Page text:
1. Interior:

Seats: Seats and interior fabric can take a beating in a vehicle with time. Watch out for tears, stains, and cracked leather on all the front and back seats — upholstery can be a pricey thing to repair. Try all the seat adjustments to make sure they work properly and that you can find a good driving position.

Pedals: The rubber on the brake, clutch, and gas pedals gives an indication of usage. A car that has not run a lot of miles should not show much wear.

Instruments and controls: Turn the ignition switch, but do not start the engine yet. Observe if all the warning lights—including the ‘Check engine’ light—are illuminating for a few seconds and go off when you start the engine. Make sure that the electrical equipment responds to every command. The indicators, external fold-able mirrors, music system, power windows, etc. should work properly. Switch on the air conditioning and make sure it quickly blows cold. Check if the sound system is functioning effectively. If the radio has a CD player or connectivity ports, test these to see if they work.

Check for Leakages: Examine the headliner and roof trim for stains or sags to see if water is leaking through the roof, ill-fitting doors, or windows. See if the carpeting feels wet or smells musty, and check the spare-tire well in the trunk for water or rust.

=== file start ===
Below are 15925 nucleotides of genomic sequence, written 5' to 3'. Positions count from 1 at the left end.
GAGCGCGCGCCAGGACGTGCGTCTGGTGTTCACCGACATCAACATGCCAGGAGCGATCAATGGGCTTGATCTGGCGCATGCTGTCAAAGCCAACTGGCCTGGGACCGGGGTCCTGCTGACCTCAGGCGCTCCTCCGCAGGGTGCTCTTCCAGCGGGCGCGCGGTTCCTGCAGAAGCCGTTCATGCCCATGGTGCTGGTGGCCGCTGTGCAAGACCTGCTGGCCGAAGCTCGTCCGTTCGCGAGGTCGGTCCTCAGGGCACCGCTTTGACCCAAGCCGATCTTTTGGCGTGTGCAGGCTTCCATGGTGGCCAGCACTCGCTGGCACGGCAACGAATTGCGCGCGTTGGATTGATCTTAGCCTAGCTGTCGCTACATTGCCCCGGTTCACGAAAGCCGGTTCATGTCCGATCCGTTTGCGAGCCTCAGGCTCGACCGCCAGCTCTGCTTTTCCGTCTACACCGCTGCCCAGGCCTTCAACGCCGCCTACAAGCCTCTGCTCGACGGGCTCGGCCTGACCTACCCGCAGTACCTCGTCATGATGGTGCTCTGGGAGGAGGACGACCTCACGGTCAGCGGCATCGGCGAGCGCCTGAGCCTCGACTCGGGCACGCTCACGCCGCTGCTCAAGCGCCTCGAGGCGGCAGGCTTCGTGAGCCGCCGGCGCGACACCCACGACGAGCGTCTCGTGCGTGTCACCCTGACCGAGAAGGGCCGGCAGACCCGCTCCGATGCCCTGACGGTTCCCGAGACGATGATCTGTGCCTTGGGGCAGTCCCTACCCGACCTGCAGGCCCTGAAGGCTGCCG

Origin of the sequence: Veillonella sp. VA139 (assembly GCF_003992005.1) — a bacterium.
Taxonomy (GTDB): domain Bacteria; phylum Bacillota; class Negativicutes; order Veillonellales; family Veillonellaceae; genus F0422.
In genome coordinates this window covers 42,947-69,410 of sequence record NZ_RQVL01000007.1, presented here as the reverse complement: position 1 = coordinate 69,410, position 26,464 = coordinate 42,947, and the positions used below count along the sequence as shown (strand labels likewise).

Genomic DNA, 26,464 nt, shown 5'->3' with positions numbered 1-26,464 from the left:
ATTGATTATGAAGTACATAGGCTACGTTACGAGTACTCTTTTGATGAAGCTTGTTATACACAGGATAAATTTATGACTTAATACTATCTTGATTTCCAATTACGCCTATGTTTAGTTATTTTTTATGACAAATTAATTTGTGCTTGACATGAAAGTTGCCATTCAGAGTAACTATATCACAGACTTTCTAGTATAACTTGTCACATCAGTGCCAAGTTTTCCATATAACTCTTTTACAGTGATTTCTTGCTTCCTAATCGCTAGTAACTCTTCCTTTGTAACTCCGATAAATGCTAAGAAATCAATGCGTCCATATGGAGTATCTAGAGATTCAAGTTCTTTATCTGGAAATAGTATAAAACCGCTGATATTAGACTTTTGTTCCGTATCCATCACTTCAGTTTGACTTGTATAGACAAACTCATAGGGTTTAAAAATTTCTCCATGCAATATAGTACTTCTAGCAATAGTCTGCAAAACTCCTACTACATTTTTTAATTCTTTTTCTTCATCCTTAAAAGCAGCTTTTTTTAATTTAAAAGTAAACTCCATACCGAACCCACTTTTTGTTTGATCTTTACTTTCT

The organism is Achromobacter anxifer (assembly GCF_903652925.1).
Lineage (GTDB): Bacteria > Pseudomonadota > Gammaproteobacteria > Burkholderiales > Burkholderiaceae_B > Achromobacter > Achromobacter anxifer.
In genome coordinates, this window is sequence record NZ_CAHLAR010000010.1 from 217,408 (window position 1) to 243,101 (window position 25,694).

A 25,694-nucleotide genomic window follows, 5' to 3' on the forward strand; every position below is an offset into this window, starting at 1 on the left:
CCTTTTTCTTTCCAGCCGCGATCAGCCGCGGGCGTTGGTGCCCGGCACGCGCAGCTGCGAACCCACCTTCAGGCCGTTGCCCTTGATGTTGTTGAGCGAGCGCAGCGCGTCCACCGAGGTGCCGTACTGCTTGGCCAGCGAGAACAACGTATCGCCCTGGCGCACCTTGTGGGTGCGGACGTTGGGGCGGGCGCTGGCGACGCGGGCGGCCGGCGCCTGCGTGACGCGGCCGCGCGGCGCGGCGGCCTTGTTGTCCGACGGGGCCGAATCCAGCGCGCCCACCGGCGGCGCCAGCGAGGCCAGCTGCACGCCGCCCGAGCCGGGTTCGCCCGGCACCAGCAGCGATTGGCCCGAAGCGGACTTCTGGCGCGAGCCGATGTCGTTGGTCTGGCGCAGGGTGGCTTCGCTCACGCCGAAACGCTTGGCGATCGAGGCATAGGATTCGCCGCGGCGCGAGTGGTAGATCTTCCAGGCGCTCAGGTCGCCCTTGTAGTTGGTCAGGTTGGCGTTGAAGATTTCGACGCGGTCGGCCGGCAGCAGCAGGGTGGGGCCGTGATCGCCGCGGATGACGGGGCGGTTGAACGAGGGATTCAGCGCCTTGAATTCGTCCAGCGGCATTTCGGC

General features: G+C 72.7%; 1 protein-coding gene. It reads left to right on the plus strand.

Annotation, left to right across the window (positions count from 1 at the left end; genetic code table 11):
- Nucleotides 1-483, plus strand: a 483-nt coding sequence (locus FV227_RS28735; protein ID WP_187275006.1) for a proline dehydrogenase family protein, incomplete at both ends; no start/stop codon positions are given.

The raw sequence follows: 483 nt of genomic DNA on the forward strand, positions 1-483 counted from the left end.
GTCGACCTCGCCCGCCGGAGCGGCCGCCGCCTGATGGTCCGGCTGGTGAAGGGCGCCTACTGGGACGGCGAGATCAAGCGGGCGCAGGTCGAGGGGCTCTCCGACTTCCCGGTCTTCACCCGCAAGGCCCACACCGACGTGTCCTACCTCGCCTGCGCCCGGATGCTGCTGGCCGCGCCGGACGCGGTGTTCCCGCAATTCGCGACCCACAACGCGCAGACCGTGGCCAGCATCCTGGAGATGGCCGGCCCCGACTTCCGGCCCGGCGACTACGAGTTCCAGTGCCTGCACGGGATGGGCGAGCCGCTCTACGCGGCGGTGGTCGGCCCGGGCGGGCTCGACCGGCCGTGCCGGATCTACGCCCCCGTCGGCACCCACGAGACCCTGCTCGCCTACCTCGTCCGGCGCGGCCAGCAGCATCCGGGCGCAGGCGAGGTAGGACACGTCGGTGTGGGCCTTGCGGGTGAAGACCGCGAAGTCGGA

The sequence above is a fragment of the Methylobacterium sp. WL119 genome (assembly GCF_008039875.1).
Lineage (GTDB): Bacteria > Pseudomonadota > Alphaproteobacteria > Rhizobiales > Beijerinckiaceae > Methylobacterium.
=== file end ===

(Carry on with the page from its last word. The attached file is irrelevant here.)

1. Engine and Related Components – Under the Hood:

The engine is the most important part of any vehicle. Keep the car turned off, pop the hood and visually inspect the engine for fluid leaks, corrosion, and cracked hoses and belts. Check the oil and transmission dipsticks for discoloration — the oil should be light brown, and the transmission fluid should be pink or red. Look into the plastic reservoir that’s connected by a rubber hose to the radiator. The coolant should be greenish or orange, not a milky or rusty color. Greenish stains on the outside of the radiator are a sign of pinhole leaks. Check around the battery terminal to make sure there’s no wear and tear.

  1. Test Drive the Vehicle:

The test drive is probably the most important part of purchasing a used car. Plan your route and step on the gas to test its maneuverability, acceleration, braking, and suspension. Take it on the highway, if possible, and try parallel parking to get a feel for any blind spots the car might have. Pay attention to any sound or noise coming from the car. It might suggest trouble with suspension or any other component. Test out the brakes aggressively. You want to make sure that they are in perfect working condition as your life depends on them.

Auto experts agree that used cars must be inspected by a qualified specialist before the final negotiation for purchase. The ordinary car buyer, even if mechanically savvy, really can’t do it justice. A thorough, professional inspection can tell you if you’re getting your money’s worth.

Additional Reads

How often should I replace Car’s Battery, Tires, Air filters, Oil and thermostat?

Why does the Mechanic always “find” something else that is wrong with your car when you go in for a simple oil change?